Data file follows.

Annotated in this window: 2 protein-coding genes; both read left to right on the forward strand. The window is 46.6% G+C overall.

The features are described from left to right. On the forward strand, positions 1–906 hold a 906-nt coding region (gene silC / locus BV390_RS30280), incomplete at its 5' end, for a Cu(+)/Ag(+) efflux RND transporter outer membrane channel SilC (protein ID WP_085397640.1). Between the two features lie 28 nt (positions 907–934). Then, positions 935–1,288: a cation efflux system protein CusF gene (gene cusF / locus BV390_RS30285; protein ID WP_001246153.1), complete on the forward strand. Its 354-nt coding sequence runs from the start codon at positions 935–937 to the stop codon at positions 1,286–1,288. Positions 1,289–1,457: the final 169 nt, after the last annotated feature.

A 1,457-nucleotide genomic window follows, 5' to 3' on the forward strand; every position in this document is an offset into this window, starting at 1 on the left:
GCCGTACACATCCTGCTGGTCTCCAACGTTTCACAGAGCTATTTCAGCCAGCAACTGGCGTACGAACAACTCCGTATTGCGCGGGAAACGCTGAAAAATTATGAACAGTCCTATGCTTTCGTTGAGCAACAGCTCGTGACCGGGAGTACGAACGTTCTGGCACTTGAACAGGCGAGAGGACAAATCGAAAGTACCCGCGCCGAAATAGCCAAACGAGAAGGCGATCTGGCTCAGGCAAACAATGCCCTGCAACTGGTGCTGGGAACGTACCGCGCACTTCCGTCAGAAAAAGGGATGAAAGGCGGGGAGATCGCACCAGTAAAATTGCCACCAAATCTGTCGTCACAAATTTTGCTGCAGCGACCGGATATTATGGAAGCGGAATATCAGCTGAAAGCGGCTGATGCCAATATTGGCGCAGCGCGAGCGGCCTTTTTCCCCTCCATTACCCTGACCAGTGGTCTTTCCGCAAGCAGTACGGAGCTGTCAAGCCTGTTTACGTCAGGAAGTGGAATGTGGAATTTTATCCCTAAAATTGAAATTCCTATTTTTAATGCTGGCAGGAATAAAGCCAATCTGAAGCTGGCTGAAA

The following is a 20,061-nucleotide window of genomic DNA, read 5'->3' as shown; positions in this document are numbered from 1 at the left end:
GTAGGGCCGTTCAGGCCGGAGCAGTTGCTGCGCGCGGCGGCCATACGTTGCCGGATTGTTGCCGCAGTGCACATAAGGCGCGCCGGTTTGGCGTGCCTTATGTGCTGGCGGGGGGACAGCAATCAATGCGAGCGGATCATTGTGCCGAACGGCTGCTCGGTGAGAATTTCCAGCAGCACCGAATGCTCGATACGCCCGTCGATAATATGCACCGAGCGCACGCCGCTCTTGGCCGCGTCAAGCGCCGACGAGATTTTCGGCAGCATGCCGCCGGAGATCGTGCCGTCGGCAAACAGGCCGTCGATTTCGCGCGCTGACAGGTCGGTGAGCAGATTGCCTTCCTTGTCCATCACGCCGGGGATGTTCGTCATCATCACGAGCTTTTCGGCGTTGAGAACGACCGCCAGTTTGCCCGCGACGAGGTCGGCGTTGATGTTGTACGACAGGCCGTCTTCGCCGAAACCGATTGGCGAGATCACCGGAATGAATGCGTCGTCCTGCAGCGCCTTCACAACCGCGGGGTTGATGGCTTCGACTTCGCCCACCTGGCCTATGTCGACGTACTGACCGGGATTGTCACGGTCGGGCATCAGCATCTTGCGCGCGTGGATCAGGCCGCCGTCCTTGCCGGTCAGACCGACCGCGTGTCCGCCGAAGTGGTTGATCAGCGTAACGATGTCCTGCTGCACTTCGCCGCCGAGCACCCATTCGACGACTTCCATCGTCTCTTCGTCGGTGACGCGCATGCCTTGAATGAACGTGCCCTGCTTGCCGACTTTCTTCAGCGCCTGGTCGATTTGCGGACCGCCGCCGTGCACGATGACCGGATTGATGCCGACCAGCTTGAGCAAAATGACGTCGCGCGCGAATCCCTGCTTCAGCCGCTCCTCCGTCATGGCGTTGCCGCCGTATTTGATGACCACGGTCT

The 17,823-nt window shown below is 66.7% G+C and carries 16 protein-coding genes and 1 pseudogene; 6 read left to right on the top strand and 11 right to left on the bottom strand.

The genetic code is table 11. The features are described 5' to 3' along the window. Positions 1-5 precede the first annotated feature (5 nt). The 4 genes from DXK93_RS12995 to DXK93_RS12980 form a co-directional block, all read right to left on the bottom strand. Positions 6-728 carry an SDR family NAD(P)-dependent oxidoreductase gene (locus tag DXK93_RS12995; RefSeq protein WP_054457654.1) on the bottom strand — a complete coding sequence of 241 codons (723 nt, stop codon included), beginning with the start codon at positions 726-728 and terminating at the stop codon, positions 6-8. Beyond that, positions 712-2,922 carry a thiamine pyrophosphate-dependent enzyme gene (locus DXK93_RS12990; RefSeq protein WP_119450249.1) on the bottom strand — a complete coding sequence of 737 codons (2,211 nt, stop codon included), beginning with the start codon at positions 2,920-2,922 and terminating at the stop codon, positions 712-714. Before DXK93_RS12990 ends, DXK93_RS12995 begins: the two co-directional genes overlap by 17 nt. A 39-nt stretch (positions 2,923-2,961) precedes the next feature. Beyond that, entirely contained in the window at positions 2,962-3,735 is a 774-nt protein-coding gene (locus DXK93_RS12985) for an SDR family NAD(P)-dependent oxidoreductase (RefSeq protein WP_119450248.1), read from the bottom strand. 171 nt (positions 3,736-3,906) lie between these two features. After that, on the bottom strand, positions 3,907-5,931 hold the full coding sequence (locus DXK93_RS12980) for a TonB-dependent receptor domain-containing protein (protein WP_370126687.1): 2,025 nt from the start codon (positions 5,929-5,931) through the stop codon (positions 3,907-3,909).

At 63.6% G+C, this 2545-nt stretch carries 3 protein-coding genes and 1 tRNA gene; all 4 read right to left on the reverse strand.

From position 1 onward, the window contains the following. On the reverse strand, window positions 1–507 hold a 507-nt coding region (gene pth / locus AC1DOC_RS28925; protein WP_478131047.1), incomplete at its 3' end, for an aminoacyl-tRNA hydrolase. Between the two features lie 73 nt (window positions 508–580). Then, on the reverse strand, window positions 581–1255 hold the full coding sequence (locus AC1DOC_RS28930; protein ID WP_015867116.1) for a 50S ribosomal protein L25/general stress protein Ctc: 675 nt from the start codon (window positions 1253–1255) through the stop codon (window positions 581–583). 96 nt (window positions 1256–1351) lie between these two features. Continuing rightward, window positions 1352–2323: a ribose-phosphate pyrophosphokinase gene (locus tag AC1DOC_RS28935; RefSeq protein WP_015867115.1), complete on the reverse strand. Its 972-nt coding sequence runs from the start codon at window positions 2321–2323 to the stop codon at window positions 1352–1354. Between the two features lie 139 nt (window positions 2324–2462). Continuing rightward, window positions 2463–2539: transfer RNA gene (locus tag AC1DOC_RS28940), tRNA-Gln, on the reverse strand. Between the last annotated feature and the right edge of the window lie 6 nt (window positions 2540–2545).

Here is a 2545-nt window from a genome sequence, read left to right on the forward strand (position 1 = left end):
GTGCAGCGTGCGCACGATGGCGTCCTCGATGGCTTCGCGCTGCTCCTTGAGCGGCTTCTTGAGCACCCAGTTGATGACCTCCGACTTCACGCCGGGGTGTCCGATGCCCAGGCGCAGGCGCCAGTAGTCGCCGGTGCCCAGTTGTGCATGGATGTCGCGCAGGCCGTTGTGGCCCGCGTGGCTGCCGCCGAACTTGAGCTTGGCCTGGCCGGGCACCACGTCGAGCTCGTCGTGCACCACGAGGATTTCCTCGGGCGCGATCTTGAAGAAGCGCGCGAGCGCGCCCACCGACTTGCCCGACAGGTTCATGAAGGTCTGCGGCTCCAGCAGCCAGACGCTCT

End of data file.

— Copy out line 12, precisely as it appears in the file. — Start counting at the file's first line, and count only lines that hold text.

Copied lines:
GTGCAGCGTGCGCACGATGGCGTCCTCGATGGCTTCGCGCTGCTCCTTGAGCGGCTTCTTGAGCACCCAGTTGATGACCTCCGACTTCACGCCGGGGTGTCCGATGCCCAGGCGCAGGCGCCAGTAGTCGCCGGTGCCCAGTTGTGCATGGATGTCGCGCAGGCCGTTGTGGCCCGCGTGGCTGCCGCCGAACTTGAGCTTGGCCTGGCCGGGCACCACGTCGAGCTCGTCGTGCACCACGAGGATTTCCTCGGGCGCGATCTTGAAGAAGCGCGCGAGCGCGCCCACCGACTTGCCCGACAGGTTCATGAAGGTCTGCGGCTCCAGCAGCCAGACGCTCT